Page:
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Australian Bushfood and Native Medicine Forum • View topic - Recipe ideas for rosellas

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Recipe ideas for rosellas

Share ideas & recipes for our native cuisine

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Recipe ideas for rosellas

Postby Shalem » Wed Mar 19, 2008 11:08 pm

I just bought rosellas for the first time and not sure what to do with it all. The minimum purchase had to be 3.5kg. I was keen to buy this as I had not seen where else I could source this locally. Before deciding to buy this bulk quantity, I tried to find some rosella recipes and thought about which people I could share this beautiful flower with. I'm not sure but I suspect most Australians have personally not seen a rosella. I did not see one until very recently and I've lived in Australia for 33 years. Though I could use all these rosellas to make jam, it would be nice to use it in a variety of ways. I have a couple of rosella jam recipes and can easily see how these pretty flowers would decorate desserts and cakes wonderfully. I haven't found many other recipes, though I am still researching. Has anyone tried some nice rosella recipes? Also, these flowers have a large hard green bulb structure in the centre. Please excuse my lack of botanical experience but does anyone know what this bulb is, and how could I easily peel the petals and calyx away from this so the flower appears pretty and in tact for decorations? I'm intrigued how the flowers do not have this bulb in the "Hibiscus flowers in syrup" product.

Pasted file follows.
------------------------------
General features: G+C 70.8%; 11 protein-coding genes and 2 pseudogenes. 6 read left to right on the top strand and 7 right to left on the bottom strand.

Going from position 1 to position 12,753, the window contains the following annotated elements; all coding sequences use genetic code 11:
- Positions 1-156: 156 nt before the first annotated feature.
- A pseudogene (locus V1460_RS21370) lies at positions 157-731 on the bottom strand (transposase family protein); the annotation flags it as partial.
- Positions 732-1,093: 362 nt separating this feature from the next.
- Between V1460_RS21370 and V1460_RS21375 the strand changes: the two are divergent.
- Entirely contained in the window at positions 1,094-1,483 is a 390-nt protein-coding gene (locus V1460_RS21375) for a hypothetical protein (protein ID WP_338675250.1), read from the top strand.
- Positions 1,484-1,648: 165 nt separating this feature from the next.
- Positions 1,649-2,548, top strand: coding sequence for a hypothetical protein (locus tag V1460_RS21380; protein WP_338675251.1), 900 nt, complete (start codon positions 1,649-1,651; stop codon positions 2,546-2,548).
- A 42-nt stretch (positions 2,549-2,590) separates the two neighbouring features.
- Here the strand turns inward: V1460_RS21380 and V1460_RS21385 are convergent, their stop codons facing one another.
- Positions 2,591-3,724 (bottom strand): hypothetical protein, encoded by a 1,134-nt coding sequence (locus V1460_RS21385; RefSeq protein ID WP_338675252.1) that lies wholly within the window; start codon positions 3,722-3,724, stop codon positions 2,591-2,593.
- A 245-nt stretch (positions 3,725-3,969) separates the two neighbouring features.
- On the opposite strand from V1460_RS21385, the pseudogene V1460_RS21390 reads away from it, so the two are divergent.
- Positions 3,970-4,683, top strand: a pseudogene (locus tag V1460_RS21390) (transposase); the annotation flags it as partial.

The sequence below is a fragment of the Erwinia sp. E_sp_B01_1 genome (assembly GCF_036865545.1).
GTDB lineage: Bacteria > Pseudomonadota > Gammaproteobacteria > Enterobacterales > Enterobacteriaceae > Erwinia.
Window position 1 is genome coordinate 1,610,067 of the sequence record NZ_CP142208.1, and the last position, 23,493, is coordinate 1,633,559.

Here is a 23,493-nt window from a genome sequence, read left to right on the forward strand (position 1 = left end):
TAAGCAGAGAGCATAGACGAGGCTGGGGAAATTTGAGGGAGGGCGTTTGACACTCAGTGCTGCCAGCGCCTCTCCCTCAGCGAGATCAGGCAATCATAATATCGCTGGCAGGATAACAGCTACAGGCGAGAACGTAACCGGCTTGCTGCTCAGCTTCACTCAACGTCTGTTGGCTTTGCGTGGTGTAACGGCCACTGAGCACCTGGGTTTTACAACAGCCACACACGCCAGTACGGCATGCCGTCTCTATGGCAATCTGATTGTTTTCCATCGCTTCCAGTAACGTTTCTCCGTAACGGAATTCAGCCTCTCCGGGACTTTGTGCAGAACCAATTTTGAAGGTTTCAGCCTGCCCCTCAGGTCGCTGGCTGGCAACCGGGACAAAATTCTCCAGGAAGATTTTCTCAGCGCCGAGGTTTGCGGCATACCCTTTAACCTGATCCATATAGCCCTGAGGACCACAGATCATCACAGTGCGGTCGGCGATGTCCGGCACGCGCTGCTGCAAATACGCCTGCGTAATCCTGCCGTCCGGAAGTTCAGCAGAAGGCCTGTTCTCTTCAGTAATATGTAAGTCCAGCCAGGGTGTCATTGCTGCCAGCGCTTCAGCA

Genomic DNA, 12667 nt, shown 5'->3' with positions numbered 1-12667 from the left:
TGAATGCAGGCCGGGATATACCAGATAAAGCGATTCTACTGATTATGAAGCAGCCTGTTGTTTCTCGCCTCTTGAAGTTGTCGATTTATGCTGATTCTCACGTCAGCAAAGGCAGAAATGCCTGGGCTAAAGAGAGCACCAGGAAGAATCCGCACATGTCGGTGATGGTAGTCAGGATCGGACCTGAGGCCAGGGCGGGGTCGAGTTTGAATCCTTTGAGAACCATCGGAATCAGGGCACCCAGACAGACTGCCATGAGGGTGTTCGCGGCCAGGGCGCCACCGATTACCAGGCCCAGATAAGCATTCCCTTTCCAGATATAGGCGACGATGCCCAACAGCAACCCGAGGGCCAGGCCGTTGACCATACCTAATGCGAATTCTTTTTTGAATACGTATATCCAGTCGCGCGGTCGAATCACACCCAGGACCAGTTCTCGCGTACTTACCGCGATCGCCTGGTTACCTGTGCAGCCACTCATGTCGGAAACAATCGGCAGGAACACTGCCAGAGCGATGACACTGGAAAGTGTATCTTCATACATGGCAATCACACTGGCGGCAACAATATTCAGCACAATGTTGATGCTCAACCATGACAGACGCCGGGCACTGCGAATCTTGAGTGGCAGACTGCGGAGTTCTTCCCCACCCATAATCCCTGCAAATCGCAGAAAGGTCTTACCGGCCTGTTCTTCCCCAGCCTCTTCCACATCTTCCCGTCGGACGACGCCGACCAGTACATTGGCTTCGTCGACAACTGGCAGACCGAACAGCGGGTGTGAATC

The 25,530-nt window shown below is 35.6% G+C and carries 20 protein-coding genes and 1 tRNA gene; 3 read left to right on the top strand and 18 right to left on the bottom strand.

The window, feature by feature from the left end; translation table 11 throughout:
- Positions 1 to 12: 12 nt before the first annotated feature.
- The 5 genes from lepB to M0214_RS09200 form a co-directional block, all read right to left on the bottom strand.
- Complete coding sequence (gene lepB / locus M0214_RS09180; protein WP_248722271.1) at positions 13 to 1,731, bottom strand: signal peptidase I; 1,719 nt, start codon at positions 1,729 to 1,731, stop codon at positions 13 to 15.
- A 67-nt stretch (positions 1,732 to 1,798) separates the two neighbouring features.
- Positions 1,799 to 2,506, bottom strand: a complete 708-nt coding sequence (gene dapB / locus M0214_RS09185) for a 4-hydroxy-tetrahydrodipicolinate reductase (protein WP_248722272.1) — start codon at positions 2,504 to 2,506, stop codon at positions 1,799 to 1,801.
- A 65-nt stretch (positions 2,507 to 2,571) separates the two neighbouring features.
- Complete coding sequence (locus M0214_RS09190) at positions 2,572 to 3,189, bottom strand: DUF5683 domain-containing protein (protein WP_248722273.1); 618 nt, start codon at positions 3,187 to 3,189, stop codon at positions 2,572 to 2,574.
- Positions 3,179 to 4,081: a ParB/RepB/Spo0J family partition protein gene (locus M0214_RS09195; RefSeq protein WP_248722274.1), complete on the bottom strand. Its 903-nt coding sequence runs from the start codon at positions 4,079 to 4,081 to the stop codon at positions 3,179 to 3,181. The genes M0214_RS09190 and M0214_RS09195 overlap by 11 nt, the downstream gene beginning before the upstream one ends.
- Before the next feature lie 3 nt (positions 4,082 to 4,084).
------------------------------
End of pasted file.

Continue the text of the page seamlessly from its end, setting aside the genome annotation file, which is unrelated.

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Postby Bluetongue » Thu Mar 20, 2008 4:06 pm

Hi Shalem,
that's an intriguing couple of questions! :) I've only got internet access at the library at the moment, so will look at my books at home over the long weekend and see what I can come up with in terms of recipes.

I have no idea about the bulb that you mentioned. I grew a different hibiscus for the flowers (H. heterophylla maybe) and didn't encounter such a thing. Hopefully someone else can help.

Have a lovely weekend,
Ali
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Recipe ideas for rosellas

Postby Shalem » Thu Mar 20, 2008 6:49 pm

I'm sorry I should've read my Wild Lime book before posting this subject. I have since discovered that what I bought is not the native rosella but the wild rosella which is an introduced plant from Asia. Wild Lime book has several recipe ideas for this rosella, which will keep me going, and it also gives instructions on how to remove the green seed. Apparently this wild rosella is the one used to make rosella jam so I'm glad I bought it for at least that. I didn't realise there was more than one rosella. The native rosella is referred to as hibiscus, and apparently comes in pink petals with white edge and purple seed. The wild rosella petals are one burgundy colour with green seed inside. As I bought a product once called "hibiscus flowers in syrup", in which the flower was exactly the same as a wild rosella, I assumed that it was the native hibiscus flower, but it is not. I believe I have interpreted correctly from this book and from talking to a member of the SGAP branch.